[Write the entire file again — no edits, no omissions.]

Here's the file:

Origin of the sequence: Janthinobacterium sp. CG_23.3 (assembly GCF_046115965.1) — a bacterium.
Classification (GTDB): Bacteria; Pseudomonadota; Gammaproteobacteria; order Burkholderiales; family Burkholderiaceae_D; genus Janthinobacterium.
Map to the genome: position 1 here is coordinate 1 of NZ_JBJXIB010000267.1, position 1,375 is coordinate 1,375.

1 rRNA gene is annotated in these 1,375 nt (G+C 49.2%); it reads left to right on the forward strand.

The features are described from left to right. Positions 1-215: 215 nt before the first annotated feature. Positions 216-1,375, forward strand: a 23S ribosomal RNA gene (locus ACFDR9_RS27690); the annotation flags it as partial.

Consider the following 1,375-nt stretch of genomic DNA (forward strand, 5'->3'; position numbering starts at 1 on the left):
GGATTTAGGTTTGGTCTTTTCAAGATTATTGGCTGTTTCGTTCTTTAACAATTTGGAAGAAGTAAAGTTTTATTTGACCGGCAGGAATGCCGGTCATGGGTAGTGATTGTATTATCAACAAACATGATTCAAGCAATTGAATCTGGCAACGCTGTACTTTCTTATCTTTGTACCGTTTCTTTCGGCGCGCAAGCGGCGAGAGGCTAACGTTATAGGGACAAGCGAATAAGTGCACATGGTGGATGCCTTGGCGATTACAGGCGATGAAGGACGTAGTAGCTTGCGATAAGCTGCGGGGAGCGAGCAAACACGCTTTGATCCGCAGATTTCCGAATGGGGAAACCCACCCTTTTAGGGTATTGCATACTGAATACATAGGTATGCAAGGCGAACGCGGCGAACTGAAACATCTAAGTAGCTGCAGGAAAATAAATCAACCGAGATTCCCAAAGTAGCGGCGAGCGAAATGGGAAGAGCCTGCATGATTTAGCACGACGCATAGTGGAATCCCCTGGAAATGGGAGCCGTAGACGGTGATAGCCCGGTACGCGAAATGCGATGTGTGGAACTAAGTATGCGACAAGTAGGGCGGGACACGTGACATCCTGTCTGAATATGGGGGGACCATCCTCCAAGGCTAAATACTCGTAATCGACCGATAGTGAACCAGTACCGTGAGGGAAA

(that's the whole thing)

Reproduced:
Origin of the sequence: Janthinobacterium sp. CG_23.3 (assembly GCF_046115965.1) — a bacterium.
Classification (GTDB): Bacteria; Pseudomonadota; Gammaproteobacteria; order Burkholderiales; family Burkholderiaceae_D; genus Janthinobacterium.
Map to the genome: position 1 here is coordinate 1 of NZ_JBJXIB010000267.1, position 1,375 is coordinate 1,375.

1 rRNA gene is annotated in these 1,375 nt (G+C 49.2%); it reads left to right on the forward strand.

The features are described from left to right. Positions 1-215: 215 nt before the first annotated feature. Positions 216-1,375, forward strand: a 23S ribosomal RNA gene (locus ACFDR9_RS27690); the annotation flags it as partial.

Consider the following 1,375-nt stretch of genomic DNA (forward strand, 5'->3'; position numbering starts at 1 on the left):
GGATTTAGGTTTGGTCTTTTCAAGATTATTGGCTGTTTCGTTCTTTAACAATTTGGAAGAAGTAAAGTTTTATTTGACCGGCAGGAATGCCGGTCATGGGTAGTGATTGTATTATCAACAAACATGATTCAAGCAATTGAATCTGGCAACGCTGTACTTTCTTATCTTTGTACCGTTTCTTTCGGCGCGCAAGCGGCGAGAGGCTAACGTTATAGGGACAAGCGAATAAGTGCACATGGTGGATGCCTTGGCGATTACAGGCGATGAAGGACGTAGTAGCTTGCGATAAGCTGCGGGGAGCGAGCAAACACGCTTTGATCCGCAGATTTCCGAATGGGGAAACCCACCCTTTTAGGGTATTGCATACTGAATACATAGGTATGCAAGGCGAACGCGGCGAACTGAAACATCTAAGTAGCTGCAGGAAAATAAATCAACCGAGATTCCCAAAGTAGCGGCGAGCGAAATGGGAAGAGCCTGCATGATTTAGCACGACGCATAGTGGAATCCCCTGGAAATGGGAGCCGTAGACGGTGATAGCCCGGTACGCGAAATGCGATGTGTGGAACTAAGTATGCGACAAGTAGGGCGGGACACGTGACATCCTGTCTGAATATGGGGGGACCATCCTCCAAGGCTAAATACTCGTAATCGACCGATAGTGAACCAGTACCGTGAGGGAAA